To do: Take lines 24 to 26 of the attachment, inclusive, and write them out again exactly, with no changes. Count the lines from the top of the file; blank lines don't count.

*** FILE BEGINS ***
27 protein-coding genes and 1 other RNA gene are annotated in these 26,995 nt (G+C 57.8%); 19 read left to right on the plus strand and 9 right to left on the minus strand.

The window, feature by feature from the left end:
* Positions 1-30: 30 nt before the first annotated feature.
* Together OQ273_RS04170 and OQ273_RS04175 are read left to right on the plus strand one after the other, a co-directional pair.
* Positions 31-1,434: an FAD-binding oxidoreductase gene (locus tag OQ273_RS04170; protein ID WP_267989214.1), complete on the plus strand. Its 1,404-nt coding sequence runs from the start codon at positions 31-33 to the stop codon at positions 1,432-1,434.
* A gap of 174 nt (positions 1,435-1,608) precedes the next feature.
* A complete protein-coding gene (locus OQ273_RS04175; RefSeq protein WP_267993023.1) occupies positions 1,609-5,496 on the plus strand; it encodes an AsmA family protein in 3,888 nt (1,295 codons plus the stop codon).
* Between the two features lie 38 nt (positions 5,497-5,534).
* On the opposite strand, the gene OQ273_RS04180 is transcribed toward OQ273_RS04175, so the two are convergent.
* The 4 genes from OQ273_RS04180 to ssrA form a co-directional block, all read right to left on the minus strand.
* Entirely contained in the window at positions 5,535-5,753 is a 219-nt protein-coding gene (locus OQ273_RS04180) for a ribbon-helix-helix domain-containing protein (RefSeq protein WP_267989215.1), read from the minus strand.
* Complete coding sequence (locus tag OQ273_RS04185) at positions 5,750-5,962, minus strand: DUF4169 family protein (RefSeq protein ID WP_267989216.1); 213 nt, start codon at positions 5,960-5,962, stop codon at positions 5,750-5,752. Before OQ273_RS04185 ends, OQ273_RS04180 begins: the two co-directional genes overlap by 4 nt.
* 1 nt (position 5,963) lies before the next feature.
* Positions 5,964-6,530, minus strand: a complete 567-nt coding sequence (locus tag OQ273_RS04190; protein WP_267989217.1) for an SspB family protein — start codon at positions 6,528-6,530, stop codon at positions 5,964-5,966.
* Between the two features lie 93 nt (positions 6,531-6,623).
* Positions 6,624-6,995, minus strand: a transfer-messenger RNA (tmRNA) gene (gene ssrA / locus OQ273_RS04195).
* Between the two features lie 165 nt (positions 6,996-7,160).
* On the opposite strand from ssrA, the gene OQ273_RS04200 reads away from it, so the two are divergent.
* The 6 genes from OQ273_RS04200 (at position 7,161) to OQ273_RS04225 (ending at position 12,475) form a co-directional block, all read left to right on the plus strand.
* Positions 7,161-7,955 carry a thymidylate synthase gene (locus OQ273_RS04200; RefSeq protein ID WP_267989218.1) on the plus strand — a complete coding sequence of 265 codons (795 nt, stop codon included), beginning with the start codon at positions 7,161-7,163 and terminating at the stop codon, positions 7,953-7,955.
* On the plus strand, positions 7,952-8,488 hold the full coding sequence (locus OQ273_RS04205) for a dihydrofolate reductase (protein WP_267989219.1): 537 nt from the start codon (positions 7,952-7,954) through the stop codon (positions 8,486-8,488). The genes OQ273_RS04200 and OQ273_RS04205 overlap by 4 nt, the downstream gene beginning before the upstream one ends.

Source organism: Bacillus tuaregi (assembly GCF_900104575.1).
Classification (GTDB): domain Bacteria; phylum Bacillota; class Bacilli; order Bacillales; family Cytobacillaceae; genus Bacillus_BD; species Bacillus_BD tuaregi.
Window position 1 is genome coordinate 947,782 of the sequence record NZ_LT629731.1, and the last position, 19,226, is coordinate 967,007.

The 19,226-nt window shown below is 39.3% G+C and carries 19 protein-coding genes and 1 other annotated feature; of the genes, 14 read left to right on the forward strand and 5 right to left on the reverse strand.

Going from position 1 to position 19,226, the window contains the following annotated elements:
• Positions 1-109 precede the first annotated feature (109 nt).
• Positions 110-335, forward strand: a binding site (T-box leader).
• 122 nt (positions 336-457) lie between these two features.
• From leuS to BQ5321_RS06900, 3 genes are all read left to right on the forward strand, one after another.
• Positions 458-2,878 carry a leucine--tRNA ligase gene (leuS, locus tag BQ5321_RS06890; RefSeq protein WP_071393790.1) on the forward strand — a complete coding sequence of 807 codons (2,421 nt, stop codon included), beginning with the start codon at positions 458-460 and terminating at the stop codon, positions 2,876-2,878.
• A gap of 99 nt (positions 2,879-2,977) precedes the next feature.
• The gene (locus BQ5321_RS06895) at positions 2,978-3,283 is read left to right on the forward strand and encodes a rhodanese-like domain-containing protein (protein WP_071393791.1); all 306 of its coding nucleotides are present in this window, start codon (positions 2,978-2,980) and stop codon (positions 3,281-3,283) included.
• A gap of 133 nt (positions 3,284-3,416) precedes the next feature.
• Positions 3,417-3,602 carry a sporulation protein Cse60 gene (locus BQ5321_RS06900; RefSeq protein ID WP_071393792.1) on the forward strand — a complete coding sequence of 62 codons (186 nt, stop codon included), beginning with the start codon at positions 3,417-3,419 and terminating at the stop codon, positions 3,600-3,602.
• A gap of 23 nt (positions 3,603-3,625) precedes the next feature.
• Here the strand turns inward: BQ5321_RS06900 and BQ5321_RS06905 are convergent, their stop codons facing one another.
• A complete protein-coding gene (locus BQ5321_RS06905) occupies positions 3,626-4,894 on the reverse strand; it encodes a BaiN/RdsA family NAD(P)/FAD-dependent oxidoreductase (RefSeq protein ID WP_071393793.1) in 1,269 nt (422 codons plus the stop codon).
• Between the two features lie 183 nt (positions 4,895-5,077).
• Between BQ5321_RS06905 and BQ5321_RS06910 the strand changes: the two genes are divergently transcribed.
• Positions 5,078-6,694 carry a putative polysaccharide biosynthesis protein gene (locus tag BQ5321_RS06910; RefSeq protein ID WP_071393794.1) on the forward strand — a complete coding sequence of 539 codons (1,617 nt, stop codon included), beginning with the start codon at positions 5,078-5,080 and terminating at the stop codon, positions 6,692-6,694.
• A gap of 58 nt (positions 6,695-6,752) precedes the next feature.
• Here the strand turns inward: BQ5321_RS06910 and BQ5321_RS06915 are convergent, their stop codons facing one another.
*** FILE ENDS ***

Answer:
Window position 1 is genome coordinate 947,782 of the sequence record NZ_LT629731.1, and the last position, 19,226, is coordinate 967,007.

The 19,226-nt window shown below is 39.3% G+C and carries 19 protein-coding genes and 1 other annotated feature; of the genes, 14 read left to right on the forward strand and 5 right to left on the reverse strand.

Going from position 1 to position 19,226, the window contains the following annotated elements: